House Oversight and Government Reform Chairman Jason Chaffetz (R-UT) has asked the U.S. Attorney for the District of Columbia (USADC) to review the email case against Hillary Clinton because evidence "may amount to obstruction of justice and destruction of evidence." The FBI released its notes from its investigation into the private server Hillary used when she served as secretary of state. Agents discovered that some of her aides destroyed a few of her BlackBerry devices with a hammer while no one can find an Archive Laptop with 902 emails. Someone, the FBI blacked out the name, told agents that he/she "deleted the Clinton archive mailbox from the PRN server and used BleachBit to delete the exported."

Controlling the internet is a goal of the progressive left, including the White House, and we've covered one of their angles to that end, net neutrality, here at LI.  On Friday, the House passed a bill that would prohibit the FCC from "setting or setting or reviewing the rates that companies charge for internet service." The Hill reports:
The House on Friday passed a bill to ban the Federal Communications Commission from setting or reviewing the rates that companies charge for internet service. The largely party-line vote is a win for Republicans, who have pushed for the past year to nibble away at the FCC’s internet regulations, which are currently being challenged in federal court.
Obama has indicated that he will veto this bill restraining the FCC's ability to regulate the internet or to set rates (and otherwise pick winners and losers), so as the Hill reports, this bill will not be enacted this year.
The stand-alone bill has no real chance of of being enacted this year with a White House veto threat hanging over it. The FCC says it has no intention of setting the price of internet service under its net neutrality rules, but Democrats argue the bill approved Friday is too expansive.

Ever since it became clear that Paul Ryan would be the next Speaker of the House, there have been mixed feelings on the right about his ascension. Some worried that he isn't conservative enough; others worried that he'd be too much like Boehner. Now that he's in the role and talking about his plans, he sounds like he might be the perfect choice. This report from David Jackson of USA Today is encouraging:
With honeymoon over, Paul Ryan vows 'to go on offense' New House Speaker Paul Ryan figures his honeymoon is already over. It lasted "about 35 minutes," he said on Fox News Sunday in one of a string of interviews he gave following his election to succeed John Boehner as House speaker on Thursday. Not only will Ryan go up against congressional Democrats and the Obama administration, he faces suspicious conservative House members who question his commitment to their cause.

Libertarian Rep. Justin Amash is publicly supporting Paul Ryan in his bid for Speaker of the House, The Detroit News reported Thursday morning. Following House Majority Leader McCarthy's sudden withdrawal from the race for the gavel, Ryan reluctantly agreed to take on the job as Speaker Boehner's replacement, provided he could be a, "unifying figure." The Detroit News reports:
Rep. Justin Amash of Cascade Township said he is among the Republican conservative hard-liners who have decided to back Wisconsin Rep. Paul Ryan’s bid to become the next speaker of the House. A “supermajority” of the 40-member House Freedom Caucus voted to support Ryan for speaker late Wednesday, giving Ryan sufficient support to win the position, should he decide to run. The vote came after meetings with the House Ways and Means committee chairman this week. The caucus did not meet its 80-percent threshold for a formal endorsement, the group said in a statement. The group previously endorsed Rep. Daniel Webster, R-Florida, for speaker.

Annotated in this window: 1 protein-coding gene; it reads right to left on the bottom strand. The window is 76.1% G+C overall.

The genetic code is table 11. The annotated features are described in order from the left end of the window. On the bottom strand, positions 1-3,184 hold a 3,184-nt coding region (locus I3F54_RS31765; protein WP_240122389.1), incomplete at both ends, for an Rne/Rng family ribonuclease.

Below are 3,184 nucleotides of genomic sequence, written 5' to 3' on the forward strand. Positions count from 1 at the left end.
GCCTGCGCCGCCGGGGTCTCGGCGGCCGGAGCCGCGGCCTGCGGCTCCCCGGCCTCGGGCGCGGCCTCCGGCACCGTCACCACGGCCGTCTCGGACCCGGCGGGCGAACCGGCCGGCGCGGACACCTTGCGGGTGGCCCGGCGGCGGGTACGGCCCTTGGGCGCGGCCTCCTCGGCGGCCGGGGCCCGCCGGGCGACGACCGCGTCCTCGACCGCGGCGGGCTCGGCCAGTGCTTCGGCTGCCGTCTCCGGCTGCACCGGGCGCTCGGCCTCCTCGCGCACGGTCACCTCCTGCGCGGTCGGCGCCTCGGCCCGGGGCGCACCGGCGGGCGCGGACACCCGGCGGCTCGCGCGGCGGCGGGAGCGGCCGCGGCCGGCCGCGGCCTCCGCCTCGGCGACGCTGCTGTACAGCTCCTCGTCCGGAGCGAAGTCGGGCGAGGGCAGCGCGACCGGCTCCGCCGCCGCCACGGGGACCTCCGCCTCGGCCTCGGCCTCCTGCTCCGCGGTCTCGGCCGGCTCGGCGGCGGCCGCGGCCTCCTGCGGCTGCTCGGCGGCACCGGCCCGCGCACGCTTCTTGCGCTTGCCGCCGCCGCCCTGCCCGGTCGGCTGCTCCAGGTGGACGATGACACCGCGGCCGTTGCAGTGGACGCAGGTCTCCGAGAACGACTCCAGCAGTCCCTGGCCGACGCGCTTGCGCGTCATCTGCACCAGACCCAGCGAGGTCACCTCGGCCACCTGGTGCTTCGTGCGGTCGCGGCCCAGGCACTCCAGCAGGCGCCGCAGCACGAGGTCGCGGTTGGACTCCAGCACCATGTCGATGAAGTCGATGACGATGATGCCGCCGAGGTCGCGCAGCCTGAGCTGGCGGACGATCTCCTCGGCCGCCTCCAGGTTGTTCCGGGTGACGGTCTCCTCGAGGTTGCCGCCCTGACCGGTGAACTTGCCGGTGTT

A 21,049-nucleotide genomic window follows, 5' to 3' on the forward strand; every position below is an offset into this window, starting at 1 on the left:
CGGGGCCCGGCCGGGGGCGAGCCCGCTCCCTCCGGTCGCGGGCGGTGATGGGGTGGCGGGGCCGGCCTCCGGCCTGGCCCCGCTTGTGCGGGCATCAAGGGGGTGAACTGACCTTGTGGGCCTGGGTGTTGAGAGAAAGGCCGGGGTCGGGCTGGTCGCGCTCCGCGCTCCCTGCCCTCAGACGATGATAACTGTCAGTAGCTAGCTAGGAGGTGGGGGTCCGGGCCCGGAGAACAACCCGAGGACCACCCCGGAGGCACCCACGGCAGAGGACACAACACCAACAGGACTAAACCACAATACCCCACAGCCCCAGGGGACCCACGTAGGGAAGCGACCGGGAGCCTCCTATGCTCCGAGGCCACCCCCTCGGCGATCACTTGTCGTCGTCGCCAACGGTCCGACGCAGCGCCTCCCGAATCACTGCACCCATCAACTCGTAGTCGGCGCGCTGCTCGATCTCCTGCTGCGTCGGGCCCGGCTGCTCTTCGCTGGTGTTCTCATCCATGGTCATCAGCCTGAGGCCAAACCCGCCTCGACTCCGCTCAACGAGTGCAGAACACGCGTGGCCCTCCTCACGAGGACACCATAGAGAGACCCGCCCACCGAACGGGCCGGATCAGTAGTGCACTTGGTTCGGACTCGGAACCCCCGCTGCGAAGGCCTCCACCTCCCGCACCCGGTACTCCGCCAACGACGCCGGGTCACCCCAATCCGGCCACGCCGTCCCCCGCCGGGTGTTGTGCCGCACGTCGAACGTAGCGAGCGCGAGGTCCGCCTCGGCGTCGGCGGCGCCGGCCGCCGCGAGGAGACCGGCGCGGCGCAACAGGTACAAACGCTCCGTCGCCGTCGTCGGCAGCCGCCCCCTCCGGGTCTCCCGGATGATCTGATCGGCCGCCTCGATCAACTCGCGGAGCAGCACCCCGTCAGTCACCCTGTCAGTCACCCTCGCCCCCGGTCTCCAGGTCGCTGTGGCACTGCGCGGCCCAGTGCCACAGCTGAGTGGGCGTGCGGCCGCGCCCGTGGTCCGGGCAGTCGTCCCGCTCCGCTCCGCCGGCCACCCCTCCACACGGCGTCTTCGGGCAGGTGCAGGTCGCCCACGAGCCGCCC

Speaking Tuesday, Rep. Paul Ryan said he would consider running for Speaker of the House. Prior to McCarthy's sudden withdrawal from the Speaker race, Paul adamantly denied any interest in running for the gavel. Paul is now reluctantly willing to reconsider leading up the House Republican caucus if he can be, "a unifying figure."

This just in from The Hill:
Majority Leader Kevin McCarthy (R-Calif.) has dropped out of elections for House Speaker. Republicans were to meet Thursday at noon to elect a new Speaker. McCarthy had struggled to win over conservatives, and while he was the favorite to win the closed-door vote, he did not have the votes on the floor to win election.

Jason Chaffetz, Chairman of the House Oversight Committee and current target of a Secret Service smear campaign, has announced that he will be challenging Kevin McCarthy for the House Speakership. The Blaze reports:
GOP Rep. Jason Chaffetz of Utah says he’s running for House speaker in a longshot challenge to Majority Leader Kevin McCarthy of California. Chaffetz — chairman of the high-profile House Oversight and Government Reform Committee — says voters and the public want Republicans to fight. He says the current House leaders don’t deserve an automatic promotion. Chaffetz’s candidacy underscores turmoil in the House GOP little more than a week after Speaker John Boehner’s surprise resignation. Chaffetz says McCarthy lacks the support to become speaker following a gaffe in which McCarthy suggested the purpose of the House’s Benghazi committee is to drive down Hillary Rodham Clinton’s poll numbers.